[A-List] Germany: the Left Party
michael011 at fastmail.fm
Tue Jun 19 02:03:13 MDT 2007
SPIEGEL ONLINE - June 18, 2007, 06:08 PM
LETTER FROM BERLIN
Demagogues, Communists, and Germany's New Left-Wing Heavyweight
By Charles Hawley
It was a long time in coming, but finally on Saturday, Germany saw the
birth of the new Left Party. Many see it as a collection of demagogues
and former communists, but the political establishment is worried it
could draw voters away from mainstream parties.
It's often just a single day that defines a political legacy. For former
German Chancellor Helmut Kohl, it was the Oct. 3, 1990 reunification of
Germany. Ex-US President Richard Nixon's place in history was on full
display on the day he resigned in the wake of Watergate. And Ronald
Reagan's legacy rests heavily on his June 12, 1987 speech in Berlin in
which he demanded that Mikhail Gorbachev "tear down this wall."
The defining day for former German leader Gerhard Schröder may very well
have been Saturday, June 16, 2007. Finally this weekend, after years of
planning and seemingly endless negotiations, the left side of Germany's
political spectrum just got a whole lot more crowded. The new party,
fittingly, is called the Left Party. And it provides a home for former
communists from Eastern Germany, idealistic socialists from Western
Germany -- and a whole slew of former Social Democratic Party (SPD)
members disgusted by their party's lurch to the center.
"I attack the policies of the SPD," new Left Party co-chair Oskar
Lafontaine -- and former party chairman for the SPD -- told SPIEGEL
ONLINE in an interview last week. "The policies of the SPD are as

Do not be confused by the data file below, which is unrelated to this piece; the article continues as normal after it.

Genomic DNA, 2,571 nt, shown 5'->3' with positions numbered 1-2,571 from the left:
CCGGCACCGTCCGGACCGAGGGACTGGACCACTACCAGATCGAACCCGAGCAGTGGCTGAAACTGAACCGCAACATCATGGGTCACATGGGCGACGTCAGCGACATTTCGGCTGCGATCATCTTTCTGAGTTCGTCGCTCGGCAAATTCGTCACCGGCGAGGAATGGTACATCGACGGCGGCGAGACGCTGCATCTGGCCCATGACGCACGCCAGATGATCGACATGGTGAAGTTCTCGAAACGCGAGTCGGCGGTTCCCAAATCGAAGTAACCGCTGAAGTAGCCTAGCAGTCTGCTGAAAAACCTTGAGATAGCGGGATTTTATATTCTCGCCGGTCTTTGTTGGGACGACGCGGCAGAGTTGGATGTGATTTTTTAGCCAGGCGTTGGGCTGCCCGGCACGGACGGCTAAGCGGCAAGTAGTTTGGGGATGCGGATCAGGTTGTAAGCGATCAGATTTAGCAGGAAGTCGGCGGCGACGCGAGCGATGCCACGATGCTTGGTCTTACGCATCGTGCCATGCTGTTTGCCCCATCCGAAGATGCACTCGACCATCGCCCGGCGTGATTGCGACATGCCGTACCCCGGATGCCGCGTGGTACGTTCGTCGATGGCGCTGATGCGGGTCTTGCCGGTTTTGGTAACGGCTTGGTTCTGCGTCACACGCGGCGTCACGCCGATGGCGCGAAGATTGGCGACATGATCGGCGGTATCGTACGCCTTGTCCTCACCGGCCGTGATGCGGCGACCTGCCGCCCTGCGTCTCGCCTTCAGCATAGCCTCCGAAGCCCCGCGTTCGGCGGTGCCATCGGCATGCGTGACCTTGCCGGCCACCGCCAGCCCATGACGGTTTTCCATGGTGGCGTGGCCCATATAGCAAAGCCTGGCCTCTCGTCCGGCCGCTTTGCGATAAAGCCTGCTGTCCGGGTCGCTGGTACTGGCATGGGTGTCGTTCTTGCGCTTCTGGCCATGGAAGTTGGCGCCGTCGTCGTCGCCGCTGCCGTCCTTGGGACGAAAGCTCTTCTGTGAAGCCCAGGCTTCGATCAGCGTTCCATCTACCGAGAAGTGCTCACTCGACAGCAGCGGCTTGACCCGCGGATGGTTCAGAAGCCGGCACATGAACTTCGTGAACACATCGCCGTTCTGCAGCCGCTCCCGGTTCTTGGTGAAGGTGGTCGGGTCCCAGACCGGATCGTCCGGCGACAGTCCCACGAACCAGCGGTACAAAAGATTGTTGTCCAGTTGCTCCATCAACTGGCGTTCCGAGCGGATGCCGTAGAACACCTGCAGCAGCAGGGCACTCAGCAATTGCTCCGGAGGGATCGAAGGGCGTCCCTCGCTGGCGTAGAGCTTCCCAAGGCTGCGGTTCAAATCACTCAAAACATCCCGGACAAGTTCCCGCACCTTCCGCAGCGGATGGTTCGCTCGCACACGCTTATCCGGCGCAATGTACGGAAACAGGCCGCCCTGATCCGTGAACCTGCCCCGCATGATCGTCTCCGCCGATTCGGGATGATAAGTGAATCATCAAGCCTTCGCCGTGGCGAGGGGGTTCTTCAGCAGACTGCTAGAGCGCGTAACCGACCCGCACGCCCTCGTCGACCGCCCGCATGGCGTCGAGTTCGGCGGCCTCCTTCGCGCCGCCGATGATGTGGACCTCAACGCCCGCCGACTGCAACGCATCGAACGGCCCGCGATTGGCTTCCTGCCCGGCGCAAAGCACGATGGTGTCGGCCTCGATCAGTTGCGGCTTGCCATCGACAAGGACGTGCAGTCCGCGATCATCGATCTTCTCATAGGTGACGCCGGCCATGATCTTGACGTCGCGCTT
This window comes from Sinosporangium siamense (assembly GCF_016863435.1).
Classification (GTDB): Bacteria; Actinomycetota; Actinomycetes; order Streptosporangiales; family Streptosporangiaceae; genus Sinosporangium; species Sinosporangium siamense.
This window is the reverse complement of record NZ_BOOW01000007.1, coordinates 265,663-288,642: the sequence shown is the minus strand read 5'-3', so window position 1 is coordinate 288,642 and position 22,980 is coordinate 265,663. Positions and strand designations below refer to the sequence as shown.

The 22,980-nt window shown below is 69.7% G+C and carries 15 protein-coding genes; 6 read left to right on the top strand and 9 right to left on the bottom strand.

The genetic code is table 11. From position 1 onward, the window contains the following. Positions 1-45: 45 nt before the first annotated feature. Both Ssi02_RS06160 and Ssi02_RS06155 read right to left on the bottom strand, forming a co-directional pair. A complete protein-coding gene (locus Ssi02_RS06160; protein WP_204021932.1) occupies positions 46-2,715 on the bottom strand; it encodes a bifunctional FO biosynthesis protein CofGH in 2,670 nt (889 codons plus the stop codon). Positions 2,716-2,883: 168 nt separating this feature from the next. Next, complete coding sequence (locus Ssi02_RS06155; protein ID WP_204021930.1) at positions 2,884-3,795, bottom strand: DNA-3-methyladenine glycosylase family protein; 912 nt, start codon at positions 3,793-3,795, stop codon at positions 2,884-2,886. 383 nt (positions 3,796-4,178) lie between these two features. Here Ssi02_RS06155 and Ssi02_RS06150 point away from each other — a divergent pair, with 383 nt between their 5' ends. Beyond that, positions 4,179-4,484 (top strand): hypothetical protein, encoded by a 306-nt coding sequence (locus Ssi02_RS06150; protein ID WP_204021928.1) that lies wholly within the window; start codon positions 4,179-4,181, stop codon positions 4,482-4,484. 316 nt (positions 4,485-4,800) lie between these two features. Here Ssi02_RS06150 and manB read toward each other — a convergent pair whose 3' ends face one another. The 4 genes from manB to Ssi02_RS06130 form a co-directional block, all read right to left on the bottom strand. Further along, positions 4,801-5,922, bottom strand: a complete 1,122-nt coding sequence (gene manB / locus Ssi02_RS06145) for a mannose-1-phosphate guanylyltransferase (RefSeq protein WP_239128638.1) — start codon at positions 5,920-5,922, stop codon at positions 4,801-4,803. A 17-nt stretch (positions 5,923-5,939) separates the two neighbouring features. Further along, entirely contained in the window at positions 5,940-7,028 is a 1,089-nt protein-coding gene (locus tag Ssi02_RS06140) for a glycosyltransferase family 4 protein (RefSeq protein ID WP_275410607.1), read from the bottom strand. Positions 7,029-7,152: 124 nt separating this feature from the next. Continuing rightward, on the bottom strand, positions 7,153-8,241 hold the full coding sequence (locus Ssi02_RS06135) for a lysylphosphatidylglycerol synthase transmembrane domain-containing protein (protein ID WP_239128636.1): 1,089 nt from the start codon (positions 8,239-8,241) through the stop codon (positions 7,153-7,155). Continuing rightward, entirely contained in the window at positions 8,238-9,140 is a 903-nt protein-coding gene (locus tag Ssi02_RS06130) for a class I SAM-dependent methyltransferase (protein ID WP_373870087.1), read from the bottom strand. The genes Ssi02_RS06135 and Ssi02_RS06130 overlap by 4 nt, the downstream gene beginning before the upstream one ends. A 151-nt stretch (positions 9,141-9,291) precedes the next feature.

follows: salary cuts, pension cuts, dismantling the welfare state and
participation in wars that violate human rights laws. That is contrary
to my political convictions."
Political polls indicate that Lafontaine is not alone. Saturday's
official wedding will likely give the party -- a fusion between former
East German communists from the Party of Democratic Socialism (PDS) and
Western German socialists from WASG -- a boost from the single digits it
has been polling since the 2005 election. The two parties ran a joint
campaign in that vote, but the promised union was continually delayed as
political differences were ironed out.
A Threat to Social Democrats?
Now that the two have become one, it appears that more Germans might be
paying attention. A new survey by Forsa indicates that 9 percent of SPD
members are considering a switch to the Left Party and a full 23 percent
of SPD voters could imagine voting for the Left Party in Germany's next
parliamentary elections, currently scheduled for 2009.
In short, Germany's Social Democrats are in trouble. And judging by
weekend comments by SPD leaders, the party is also frightened. The
"so-called Left Party," floor leader Peter Struck vented in an interview
published in the newspaper Bild on Monday, "is a club of social
romantics who promise people the world without having any idea how to
pay for it. It's hot air with absolutely no substance."
SPD General Secretary Hubertus Heil threw his hat into the ring as well,
accusing the Left Party of denying reality and called them
"anti-enlightened left-wing populists." And Germany's Environment
Minister Sigmar Gabriel, likewise of the SPD, told SPIEGEL that
"Lafontaine is a chameleon -- someone who has changed his political
positions often in his life... We shouldn't be afraid of him. But we